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  1. #1
    Join Date
    Dec 2007

    Default First week X50 impressions

    Just picked up a new X50 last Thursday and have been using it for about a week. I travel about an hour each day in an average PSL of 55-65. State police presence can be extremely heavy at times considering the rural nature of the highways. We've had a lot of snow over the past few weeks so I havn't gotten a full weeks worth of LEO activity but here are my run in's.

    Maine - Encountered a SUV LEO, C/O Ka a decent way up a large hill before he was in sight.

    Maine - Same road, return trip around a curve, I/O NO WARNING.

    NH - State Police, large long curve on highway, lots of other cars around, I/O very little warning.

    So far, 1 out 3 times it would have saved me if I were speeding. Thankfully I'm treating this as a trial period with the device, but so far not super impressed. Are my expectations to high? I hear lots of people talking about the great range of this device.


  2. #2
    Power User
    Join Date
    Feb 2006
    MI / MA


    Yeah, I think that your expectations might be a bit high -- with IO often times it's not all that easy to decide whether or not the detector is held accountable. On one hand, a detector can't be blamed for failing to detect a signal that was never transmitted... on the other hand how does one really know if a signal wasn't transmitted 0.75mi away and the detector's filtering algorithm or other factor caused it to ignore the alert?

    Well, give it some more time, but IO is deadly to every detector out there. The X50 is a very nice detector and represents some of the best performance the industry has to offer... I'd be really really shocked if you can be owned by something another detector would've went off to, other than perhaps V1's bionic laser abilities (which are still not to bank on)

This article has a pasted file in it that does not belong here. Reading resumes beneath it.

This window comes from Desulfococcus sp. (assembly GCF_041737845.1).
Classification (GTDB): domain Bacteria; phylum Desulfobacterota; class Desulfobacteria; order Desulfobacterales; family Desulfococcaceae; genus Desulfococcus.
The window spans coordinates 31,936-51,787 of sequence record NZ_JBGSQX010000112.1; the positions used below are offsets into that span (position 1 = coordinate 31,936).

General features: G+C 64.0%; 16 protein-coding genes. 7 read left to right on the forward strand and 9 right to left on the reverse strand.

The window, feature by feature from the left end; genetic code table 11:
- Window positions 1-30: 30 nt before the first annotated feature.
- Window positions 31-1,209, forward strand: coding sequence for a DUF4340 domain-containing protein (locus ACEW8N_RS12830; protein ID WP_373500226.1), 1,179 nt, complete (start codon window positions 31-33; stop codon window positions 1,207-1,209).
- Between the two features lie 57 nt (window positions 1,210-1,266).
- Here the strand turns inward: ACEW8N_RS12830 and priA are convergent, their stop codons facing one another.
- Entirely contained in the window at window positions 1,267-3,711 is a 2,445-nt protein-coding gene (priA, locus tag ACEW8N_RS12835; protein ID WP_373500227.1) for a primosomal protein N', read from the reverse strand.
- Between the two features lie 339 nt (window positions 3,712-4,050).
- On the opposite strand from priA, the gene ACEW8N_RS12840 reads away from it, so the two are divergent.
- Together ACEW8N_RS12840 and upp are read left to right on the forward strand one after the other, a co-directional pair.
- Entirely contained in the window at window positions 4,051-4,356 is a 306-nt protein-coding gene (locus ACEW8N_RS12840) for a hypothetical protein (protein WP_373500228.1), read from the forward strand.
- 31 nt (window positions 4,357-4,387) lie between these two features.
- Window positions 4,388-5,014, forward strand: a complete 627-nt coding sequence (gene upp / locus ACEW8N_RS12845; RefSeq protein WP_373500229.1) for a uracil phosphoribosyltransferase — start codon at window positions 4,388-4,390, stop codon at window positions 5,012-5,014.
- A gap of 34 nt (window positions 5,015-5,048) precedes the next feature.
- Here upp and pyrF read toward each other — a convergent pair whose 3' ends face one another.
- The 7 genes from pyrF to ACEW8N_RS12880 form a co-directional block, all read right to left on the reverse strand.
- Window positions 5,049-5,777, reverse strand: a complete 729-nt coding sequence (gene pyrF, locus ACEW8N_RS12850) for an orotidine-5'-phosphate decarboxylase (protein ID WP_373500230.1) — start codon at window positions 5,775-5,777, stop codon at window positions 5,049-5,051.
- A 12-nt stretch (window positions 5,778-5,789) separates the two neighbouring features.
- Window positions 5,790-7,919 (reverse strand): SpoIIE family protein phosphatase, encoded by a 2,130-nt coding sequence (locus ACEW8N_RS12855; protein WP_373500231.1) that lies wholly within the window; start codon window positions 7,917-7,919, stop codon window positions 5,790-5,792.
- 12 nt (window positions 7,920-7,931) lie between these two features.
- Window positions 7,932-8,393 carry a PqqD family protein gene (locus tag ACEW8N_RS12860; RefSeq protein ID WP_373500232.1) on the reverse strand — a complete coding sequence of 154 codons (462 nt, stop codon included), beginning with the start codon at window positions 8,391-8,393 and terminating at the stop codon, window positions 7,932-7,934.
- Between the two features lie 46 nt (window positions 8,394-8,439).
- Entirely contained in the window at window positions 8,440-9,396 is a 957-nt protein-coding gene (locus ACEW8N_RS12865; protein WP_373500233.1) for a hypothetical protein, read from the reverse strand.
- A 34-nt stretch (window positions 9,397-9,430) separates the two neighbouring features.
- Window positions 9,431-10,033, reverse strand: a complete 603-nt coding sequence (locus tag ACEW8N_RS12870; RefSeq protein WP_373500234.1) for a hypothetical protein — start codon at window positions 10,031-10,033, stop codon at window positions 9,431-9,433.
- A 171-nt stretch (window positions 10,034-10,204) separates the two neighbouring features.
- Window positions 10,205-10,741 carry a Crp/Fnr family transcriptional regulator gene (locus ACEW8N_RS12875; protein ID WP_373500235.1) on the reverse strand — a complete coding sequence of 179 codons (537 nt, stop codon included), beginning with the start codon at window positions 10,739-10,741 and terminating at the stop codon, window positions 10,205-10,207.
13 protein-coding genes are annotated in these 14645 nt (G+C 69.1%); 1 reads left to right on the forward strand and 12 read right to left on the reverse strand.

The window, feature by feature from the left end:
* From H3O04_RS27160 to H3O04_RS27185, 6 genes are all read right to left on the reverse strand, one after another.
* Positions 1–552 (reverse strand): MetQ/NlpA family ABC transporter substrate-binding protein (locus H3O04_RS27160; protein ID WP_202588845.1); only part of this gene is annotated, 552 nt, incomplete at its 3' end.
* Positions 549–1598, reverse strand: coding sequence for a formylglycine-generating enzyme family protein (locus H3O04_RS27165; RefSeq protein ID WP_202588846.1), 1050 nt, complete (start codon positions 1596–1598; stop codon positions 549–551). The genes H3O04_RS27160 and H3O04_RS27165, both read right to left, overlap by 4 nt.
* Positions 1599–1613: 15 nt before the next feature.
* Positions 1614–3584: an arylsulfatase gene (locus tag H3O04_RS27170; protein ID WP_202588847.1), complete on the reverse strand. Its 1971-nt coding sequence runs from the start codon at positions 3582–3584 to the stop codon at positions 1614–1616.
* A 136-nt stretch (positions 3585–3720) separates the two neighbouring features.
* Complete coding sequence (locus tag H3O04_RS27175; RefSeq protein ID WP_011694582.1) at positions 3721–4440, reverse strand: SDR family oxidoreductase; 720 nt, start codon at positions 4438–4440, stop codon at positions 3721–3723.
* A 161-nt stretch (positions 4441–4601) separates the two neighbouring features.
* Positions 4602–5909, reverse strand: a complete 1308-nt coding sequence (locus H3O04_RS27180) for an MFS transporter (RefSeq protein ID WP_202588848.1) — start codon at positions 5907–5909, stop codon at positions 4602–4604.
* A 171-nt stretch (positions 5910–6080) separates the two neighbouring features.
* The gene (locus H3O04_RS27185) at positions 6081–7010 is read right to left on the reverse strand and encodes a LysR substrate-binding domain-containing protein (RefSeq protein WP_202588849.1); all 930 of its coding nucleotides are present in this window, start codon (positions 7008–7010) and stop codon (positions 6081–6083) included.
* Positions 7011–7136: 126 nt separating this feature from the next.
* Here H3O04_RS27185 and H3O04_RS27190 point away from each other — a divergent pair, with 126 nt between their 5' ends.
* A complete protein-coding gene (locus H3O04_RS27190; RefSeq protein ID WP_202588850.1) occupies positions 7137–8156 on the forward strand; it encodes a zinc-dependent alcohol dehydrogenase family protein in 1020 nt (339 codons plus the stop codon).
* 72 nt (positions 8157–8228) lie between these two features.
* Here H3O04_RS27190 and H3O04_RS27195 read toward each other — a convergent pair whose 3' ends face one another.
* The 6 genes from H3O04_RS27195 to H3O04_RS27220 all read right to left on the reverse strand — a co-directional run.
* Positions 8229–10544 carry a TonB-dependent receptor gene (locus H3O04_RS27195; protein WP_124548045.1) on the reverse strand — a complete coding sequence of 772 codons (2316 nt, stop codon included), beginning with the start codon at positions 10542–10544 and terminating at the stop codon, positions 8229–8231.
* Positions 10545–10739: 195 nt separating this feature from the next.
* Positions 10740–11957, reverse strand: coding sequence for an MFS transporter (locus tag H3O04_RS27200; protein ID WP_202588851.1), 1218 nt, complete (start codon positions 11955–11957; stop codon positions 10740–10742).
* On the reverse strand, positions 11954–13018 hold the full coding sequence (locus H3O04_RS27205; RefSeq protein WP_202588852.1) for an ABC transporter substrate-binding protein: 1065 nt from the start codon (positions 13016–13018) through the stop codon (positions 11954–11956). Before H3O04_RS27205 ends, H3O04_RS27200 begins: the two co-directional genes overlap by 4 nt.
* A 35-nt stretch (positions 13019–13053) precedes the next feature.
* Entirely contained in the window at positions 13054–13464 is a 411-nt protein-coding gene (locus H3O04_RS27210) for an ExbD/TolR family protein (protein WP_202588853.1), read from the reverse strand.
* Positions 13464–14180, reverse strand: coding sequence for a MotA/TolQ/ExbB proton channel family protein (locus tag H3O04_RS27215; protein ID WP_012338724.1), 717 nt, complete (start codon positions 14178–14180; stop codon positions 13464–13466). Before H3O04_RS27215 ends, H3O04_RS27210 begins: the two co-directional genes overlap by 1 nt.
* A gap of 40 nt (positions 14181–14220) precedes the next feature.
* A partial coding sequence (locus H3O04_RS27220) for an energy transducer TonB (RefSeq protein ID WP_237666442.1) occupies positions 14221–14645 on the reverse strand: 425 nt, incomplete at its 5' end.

3. #3
    Join Date
    Jan 2006


    emory said "Maine - Same road, return trip around a curve, I/O NO WARNING"

    sorry what does the mean: a) you got warned only you had zero time or b) you got no alert at all but you believe your detector should have warned you something?

  4. #4


    Hi kensteele,

    You obviously are encountering officers who are very experienced at using their radar guns and are setting up around curves on winding roads. I've heard that the Maine officers are pretty good. They probably are triggering their radar guns no more frequently than once every couple of minutes as well. This, combined with the winding terrain, will limit or prevent any radar detector from giving you an advance warning of the radar trap.

    Radar detectors are far more effective at giving you advance warning when you are driving through flatter and more open terrain such as large state highways and interstates. Under these conditions, you will get a weak and fairly brief alert to the radar a mile or more ahead of you which was momentarily triggered to measure the speed of a passing motorist up ahead. The weak and fairly brief alert is your warning to slow down or otherwise you could find yourself the target of the instant-on radar gun up ahead.

    Learn the terrain along your driving route and note where LEOs like to set up stationary speed traps. Also learn where any false alerts are along your normal driving route, what bands (X or K) the false alerts are on, and try to remember how strong those false alerts are since some officers will deliberately operate their radar guns around known false alert locations. An unusually strong alert at a known false alert location, or maybe a K band alert near an X band false location, is your warning that police radar is operating in the same area.

    Ka band radar is nearly always police radar. Compared to X and K bands, Ka band radar is much lower power and transmits a much narrower radar beam as well. Always slow down immediately when picking up even a very weak Ka band radar alert. Most of the time the Ka band alert will be real, while sometimes it may be caused by microwave leakage from a Cobra or import brand radar detector. With Ka radar, it is better to immediately slow down and play it safe rather than later being sorry that you didn't pay attention to the initial alert.

    Finally, learn to always "check your six" (rear view mirror) roughly every 30 seconds to every minute. Sometimes patrol cars like to sneak up behind you and pace you without using their radar guns. A single vehicle approaching behind you while the other vehicles behind you have mysteriously fallen back is a good indication of a patrol car which is pacing you.

    I guess thats it! Others might offer their tips and tricks.

    Best Regards,




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